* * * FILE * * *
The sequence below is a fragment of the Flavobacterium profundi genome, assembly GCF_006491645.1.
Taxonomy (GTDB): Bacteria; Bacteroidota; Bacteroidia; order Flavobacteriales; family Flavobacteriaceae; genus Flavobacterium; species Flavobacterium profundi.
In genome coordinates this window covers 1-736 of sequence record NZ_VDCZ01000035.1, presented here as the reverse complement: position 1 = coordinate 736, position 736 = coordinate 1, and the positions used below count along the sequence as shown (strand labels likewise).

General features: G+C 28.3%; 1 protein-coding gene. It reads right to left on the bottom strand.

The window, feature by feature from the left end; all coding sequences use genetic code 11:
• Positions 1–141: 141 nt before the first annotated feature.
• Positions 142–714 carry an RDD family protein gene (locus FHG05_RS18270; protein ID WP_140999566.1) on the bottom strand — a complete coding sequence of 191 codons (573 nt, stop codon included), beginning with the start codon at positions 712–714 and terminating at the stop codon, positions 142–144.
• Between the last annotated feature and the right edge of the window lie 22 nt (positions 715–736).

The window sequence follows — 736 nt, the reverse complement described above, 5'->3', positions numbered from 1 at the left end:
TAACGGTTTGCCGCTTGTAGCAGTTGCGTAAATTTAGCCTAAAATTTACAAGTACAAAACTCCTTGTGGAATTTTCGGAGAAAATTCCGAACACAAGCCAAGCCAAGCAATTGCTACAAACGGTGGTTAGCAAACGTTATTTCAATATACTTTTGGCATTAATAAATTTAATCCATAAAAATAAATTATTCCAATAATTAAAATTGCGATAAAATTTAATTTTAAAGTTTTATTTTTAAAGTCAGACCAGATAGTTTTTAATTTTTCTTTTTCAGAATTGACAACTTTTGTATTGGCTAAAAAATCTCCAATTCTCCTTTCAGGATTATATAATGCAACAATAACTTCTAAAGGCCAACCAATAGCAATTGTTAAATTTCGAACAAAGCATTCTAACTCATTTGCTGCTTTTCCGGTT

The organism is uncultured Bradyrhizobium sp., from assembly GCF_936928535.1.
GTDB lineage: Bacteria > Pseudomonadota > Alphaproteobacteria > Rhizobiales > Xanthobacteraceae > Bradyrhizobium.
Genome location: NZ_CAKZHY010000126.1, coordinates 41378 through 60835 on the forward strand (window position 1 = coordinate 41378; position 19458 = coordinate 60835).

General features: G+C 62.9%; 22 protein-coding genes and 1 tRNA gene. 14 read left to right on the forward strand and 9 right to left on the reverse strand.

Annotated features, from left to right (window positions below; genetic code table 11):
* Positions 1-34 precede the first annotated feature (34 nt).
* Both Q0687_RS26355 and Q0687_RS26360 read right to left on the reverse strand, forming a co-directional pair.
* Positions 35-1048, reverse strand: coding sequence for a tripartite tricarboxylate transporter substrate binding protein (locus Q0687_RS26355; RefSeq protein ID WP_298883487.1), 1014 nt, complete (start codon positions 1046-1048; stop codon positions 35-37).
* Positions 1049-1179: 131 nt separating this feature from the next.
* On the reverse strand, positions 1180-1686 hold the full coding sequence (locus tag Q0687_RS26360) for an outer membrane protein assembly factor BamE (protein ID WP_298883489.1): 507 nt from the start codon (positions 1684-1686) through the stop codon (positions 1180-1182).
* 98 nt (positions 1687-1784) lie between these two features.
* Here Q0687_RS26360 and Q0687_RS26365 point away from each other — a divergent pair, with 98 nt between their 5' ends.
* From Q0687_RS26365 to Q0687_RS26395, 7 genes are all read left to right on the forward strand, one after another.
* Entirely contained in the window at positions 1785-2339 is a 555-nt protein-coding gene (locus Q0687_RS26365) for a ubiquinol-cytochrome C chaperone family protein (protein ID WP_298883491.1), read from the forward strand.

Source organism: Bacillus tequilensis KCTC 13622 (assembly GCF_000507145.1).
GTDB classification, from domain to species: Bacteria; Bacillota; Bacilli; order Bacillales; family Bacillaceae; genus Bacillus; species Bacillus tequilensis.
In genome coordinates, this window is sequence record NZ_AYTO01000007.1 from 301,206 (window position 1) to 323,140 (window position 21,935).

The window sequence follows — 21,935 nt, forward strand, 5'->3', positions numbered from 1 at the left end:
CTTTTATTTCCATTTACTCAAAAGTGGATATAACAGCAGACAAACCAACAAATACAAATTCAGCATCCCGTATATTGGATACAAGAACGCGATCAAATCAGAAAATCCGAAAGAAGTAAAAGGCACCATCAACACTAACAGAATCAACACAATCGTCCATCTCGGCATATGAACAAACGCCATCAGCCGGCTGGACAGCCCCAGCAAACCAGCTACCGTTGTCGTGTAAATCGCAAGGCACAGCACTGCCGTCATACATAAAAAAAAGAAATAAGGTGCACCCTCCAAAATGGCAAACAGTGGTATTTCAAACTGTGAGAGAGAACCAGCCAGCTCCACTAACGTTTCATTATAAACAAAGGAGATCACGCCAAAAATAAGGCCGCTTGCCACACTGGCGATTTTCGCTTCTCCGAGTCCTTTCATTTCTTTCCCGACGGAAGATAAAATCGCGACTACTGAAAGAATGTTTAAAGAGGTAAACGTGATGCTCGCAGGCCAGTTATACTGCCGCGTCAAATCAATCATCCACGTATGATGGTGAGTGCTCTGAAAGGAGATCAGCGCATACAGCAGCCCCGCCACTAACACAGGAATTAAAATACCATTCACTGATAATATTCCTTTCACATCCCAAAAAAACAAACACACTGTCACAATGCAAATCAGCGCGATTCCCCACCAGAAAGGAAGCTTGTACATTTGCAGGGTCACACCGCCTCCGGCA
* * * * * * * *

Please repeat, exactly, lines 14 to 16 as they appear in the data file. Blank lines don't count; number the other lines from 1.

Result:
General features: G+C 62.9%; 22 protein-coding genes and 1 tRNA gene. 14 read left to right on the forward strand and 9 right to left on the reverse strand.

Annotated features, from left to right (window positions below; genetic code table 11):
* Positions 1-34 precede the first annotated feature (34 nt).